While existing insurance policies might be unlikely to offier a source of coverage of employment disputes, it is of course the language of the particular policy which controls. Notably, an insurer may have a duty to defend the entire lawsuit if any of the claims asserted are covered by the policy. Accordingly, a careful review of existing policies should be made when a lawsuit is filed on a claim is made or threatened because the juxtaposition of existing policies against the various claims in an employment law suit may provide a basis for coverage. For example, in a case which alleges both a discriminatory termination and defamation for giving a bad job reference, an employer could seek coverage on the basis of “personal injury” coverage for slander or libel.
Emergence of EPLI in New York
EPLI did not exist in New York prior to a 1994 Circular Letter from the New York State Insurance Department. In that letter, the Insurance Department noted that “discrimination based upon disparate treatment is an intentional wrong whose resultant harm flows directly from the acts committed, and liability coverage for it is impermissible. The Department’s longstanding prohibition against coverage for discrimination claims generally originated at a time, some thirty years ago, when virtually all discrimination claims were of this type.”
The Circular Letter then proceeded to carve out two exceptions to the public policy concerning insuring against “intentional” acts. First, the Insurance Department held that the public policy to prohibit coverage for intentional acts did not apply to “disparate impact” cases because “the discriminatory result does not directly proceed form specific discriminatory acts against individuals.” Second, the Insurance Department characterized discrimination cases as a vicarious liability issue rather than one of “intentional wrong.” The Insurance Department explained that an employer “may be held vicariously liable for the discriminatory act of an employee even though it: (1) played no active role in the commission of the act; (2) did nothing whatever to aid or encourage its commission; and (3) may have done all that it possibly could to prevent it.” The Insurance Department noted that coverage for claims of vicarious liability are generally permissible regardless of whether the underlying wrong is intentional. As such, treating discrimination like other types of covered acts merely conforms treatment of discrimination with the existing treatment of other types of vicarious liability claims.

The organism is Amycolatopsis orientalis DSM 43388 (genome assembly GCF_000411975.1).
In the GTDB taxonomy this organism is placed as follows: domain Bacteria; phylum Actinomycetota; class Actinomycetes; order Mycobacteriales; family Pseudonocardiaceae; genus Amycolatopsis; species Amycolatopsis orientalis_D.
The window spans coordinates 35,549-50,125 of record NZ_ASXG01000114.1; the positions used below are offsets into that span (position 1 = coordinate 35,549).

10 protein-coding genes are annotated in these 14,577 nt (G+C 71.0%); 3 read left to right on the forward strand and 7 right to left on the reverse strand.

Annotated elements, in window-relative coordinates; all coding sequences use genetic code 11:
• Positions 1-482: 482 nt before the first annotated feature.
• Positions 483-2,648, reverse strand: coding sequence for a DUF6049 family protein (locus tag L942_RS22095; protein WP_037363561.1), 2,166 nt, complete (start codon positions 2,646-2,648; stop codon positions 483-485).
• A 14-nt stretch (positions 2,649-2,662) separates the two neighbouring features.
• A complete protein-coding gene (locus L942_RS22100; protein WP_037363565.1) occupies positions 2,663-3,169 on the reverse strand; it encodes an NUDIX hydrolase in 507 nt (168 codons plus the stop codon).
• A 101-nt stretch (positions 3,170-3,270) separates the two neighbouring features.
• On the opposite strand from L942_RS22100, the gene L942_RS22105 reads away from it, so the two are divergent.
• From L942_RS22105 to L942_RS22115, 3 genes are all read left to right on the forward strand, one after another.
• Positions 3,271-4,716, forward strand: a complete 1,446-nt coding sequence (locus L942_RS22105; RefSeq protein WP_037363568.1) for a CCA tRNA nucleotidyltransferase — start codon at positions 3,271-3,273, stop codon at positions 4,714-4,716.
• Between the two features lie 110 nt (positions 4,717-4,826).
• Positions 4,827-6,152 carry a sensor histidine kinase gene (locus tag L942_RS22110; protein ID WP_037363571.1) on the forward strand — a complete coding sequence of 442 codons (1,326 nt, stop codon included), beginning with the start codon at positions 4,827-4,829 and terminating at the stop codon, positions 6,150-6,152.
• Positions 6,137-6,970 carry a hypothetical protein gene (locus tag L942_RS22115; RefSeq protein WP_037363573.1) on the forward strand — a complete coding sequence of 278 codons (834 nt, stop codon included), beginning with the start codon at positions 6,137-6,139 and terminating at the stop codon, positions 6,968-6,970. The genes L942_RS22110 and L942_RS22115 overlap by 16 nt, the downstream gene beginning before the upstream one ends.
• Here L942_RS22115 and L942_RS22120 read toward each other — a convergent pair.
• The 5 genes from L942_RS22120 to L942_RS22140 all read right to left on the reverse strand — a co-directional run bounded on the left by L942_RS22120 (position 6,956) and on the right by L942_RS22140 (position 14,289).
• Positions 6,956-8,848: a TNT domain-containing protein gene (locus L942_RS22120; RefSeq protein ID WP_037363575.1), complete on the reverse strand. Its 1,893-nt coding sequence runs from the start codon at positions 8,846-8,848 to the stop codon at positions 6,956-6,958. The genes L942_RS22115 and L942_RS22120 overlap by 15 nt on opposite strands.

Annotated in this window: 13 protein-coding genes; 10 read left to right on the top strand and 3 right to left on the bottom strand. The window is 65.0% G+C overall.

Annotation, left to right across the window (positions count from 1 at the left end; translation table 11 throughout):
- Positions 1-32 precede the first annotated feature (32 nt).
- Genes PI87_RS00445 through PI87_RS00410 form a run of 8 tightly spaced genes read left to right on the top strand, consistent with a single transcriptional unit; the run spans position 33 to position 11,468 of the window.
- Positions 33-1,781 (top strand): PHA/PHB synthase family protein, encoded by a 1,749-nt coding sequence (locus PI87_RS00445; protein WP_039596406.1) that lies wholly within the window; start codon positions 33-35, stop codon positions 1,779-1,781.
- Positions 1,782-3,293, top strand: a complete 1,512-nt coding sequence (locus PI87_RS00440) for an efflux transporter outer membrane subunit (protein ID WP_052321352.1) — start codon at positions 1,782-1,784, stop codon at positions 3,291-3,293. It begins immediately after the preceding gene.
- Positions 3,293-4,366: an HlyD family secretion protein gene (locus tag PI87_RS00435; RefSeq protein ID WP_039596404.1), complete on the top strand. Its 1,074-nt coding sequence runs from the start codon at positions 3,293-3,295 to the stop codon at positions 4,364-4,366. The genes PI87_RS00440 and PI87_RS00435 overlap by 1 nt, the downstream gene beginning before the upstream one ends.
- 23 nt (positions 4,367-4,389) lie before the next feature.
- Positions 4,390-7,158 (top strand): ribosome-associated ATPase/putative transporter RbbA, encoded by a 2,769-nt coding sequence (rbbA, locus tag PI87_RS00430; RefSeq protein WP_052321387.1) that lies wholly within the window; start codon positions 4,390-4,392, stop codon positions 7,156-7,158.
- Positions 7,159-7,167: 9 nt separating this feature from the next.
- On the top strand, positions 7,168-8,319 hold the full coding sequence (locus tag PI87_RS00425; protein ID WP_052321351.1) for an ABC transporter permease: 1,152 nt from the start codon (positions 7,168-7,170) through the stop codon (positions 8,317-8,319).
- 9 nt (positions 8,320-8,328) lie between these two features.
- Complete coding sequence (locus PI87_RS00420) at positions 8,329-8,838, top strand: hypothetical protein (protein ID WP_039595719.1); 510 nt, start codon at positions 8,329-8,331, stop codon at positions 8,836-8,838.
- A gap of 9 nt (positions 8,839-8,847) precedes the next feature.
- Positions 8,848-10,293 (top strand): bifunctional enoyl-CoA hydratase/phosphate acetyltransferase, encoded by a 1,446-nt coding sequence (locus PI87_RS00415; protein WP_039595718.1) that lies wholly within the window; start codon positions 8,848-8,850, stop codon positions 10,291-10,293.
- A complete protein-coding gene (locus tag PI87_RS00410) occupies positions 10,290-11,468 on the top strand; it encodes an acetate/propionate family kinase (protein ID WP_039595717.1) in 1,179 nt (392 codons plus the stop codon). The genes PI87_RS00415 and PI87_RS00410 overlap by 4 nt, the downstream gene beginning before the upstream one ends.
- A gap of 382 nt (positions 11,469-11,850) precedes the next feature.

One interesting issue that may arise as EPLI policies evolve in New York is the extent to which sex harassment by supervisors is deemed intentional in nature and therefore uninsurable. In Board of Education of the East Syracuse-Minoa Central School District v. Continental Insurance Co., 604 N.Y.S.2d 399 (4th Dept. 1993), the Appellate Division held that sex harassment, like sexual abuse and child abuse, is intentional in nature and thus not an occurrence under a general liability policy.
Although the Insurance Services Offices recently issued a model EPLI program, there is no uniformity in coverage provided by insurance carriers and there are wide variations of EPLI available in the marketplace. The scope of coverage under EPLI policies generally includes the employer, as a corporate entity, and its officers, directors and employees. The coverage may also include as insureds former employees, volunteers, customers, independent contractors, and leased employees.
Insurers of EPLI policies may require employers to submit detailed applications which include loss history, employment applications, disciplinary procedures, grievance procedures, handbooks and manuals, new employee orientation procedures, employee performance appraisals and sex harassment policies.